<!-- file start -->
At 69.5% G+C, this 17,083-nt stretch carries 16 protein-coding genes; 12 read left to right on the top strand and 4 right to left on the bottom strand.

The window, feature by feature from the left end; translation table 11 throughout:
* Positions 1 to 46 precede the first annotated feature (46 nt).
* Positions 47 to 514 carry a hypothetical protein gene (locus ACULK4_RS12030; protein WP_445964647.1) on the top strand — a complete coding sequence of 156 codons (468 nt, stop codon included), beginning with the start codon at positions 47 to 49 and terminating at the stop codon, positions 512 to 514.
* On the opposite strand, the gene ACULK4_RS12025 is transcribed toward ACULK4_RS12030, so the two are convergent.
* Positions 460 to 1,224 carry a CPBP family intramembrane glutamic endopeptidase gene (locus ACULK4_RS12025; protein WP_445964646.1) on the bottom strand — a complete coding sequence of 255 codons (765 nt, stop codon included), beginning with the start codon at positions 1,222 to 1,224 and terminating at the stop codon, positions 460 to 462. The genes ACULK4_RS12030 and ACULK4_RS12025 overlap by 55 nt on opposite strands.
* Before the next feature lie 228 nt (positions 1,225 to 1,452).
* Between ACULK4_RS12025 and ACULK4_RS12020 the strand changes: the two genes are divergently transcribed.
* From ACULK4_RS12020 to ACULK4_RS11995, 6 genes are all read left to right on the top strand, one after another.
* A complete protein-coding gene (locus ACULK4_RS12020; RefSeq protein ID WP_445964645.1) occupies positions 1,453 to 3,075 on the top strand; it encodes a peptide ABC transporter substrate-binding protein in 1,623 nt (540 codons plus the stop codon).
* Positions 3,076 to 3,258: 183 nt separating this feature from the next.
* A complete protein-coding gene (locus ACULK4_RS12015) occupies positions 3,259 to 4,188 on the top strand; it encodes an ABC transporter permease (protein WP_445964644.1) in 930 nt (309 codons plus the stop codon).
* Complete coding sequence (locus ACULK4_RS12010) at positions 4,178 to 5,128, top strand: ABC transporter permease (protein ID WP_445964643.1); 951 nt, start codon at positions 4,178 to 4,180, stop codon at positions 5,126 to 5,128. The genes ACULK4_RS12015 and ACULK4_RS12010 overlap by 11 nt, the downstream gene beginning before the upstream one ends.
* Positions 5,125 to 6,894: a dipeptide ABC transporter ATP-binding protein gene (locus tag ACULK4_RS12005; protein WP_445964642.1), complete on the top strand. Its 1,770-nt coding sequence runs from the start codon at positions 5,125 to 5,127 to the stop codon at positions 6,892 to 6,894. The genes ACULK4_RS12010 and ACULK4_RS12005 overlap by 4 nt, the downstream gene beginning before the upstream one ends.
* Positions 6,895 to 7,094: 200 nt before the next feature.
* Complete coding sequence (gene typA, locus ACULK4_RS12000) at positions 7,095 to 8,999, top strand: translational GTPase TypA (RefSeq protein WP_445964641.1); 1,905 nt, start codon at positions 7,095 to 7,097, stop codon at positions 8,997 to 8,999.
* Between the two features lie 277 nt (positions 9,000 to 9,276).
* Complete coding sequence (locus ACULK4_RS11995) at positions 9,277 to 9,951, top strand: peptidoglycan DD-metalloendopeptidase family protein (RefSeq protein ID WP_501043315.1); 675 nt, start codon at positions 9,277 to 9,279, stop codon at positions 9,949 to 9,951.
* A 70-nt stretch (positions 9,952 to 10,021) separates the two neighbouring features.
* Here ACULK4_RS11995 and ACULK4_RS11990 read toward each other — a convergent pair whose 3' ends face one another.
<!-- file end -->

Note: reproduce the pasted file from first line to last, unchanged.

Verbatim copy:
At 69.5% G+C, this 17,083-nt stretch carries 16 protein-coding genes; 12 read left to right on the top strand and 4 right to left on the bottom strand.

The window, feature by feature from the left end; translation table 11 throughout:
* Positions 1 to 46 precede the first annotated feature (46 nt).
* Positions 47 to 514 carry a hypothetical protein gene (locus ACULK4_RS12030; protein WP_445964647.1) on the top strand — a complete coding sequence of 156 codons (468 nt, stop codon included), beginning with the start codon at positions 47 to 49 and terminating at the stop codon, positions 512 to 514.
* On the opposite strand, the gene ACULK4_RS12025 is transcribed toward ACULK4_RS12030, so the two are convergent.
* Positions 460 to 1,224 carry a CPBP family intramembrane glutamic endopeptidase gene (locus ACULK4_RS12025; protein WP_445964646.1) on the bottom strand — a complete coding sequence of 255 codons (765 nt, stop codon included), beginning with the start codon at positions 1,222 to 1,224 and terminating at the stop codon, positions 460 to 462. The genes ACULK4_RS12030 and ACULK4_RS12025 overlap by 55 nt on opposite strands.
* Before the next feature lie 228 nt (positions 1,225 to 1,452).
* Between ACULK4_RS12025 and ACULK4_RS12020 the strand changes: the two genes are divergently transcribed.
* From ACULK4_RS12020 to ACULK4_RS11995, 6 genes are all read left to right on the top strand, one after another.
* A complete protein-coding gene (locus ACULK4_RS12020; RefSeq protein ID WP_445964645.1) occupies positions 1,453 to 3,075 on the top strand; it encodes a peptide ABC transporter substrate-binding protein in 1,623 nt (540 codons plus the stop codon).
* Positions 3,076 to 3,258: 183 nt separating this feature from the next.
* A complete protein-coding gene (locus ACULK4_RS12015) occupies positions 3,259 to 4,188 on the top strand; it encodes an ABC transporter permease (protein WP_445964644.1) in 930 nt (309 codons plus the stop codon).
* Complete coding sequence (locus ACULK4_RS12010) at positions 4,178 to 5,128, top strand: ABC transporter permease (protein ID WP_445964643.1); 951 nt, start codon at positions 4,178 to 4,180, stop codon at positions 5,126 to 5,128. The genes ACULK4_RS12015 and ACULK4_RS12010 overlap by 11 nt, the downstream gene beginning before the upstream one ends.
* Positions 5,125 to 6,894: a dipeptide ABC transporter ATP-binding protein gene (locus tag ACULK4_RS12005; protein WP_445964642.1), complete on the top strand. Its 1,770-nt coding sequence runs from the start codon at positions 5,125 to 5,127 to the stop codon at positions 6,892 to 6,894. The genes ACULK4_RS12010 and ACULK4_RS12005 overlap by 4 nt, the downstream gene beginning before the upstream one ends.
* Positions 6,895 to 7,094: 200 nt before the next feature.
* Complete coding sequence (gene typA, locus ACULK4_RS12000) at positions 7,095 to 8,999, top strand: translational GTPase TypA (RefSeq protein WP_445964641.1); 1,905 nt, start codon at positions 7,095 to 7,097, stop codon at positions 8,997 to 8,999.
* Between the two features lie 277 nt (positions 9,000 to 9,276).
* Complete coding sequence (locus ACULK4_RS11995) at positions 9,277 to 9,951, top strand: peptidoglycan DD-metalloendopeptidase family protein (RefSeq protein ID WP_501043315.1); 675 nt, start codon at positions 9,277 to 9,279, stop codon at positions 9,949 to 9,951.
* A 70-nt stretch (positions 9,952 to 10,021) separates the two neighbouring features.
* Here ACULK4_RS11995 and ACULK4_RS11990 read toward each other — a convergent pair whose 3' ends face one another.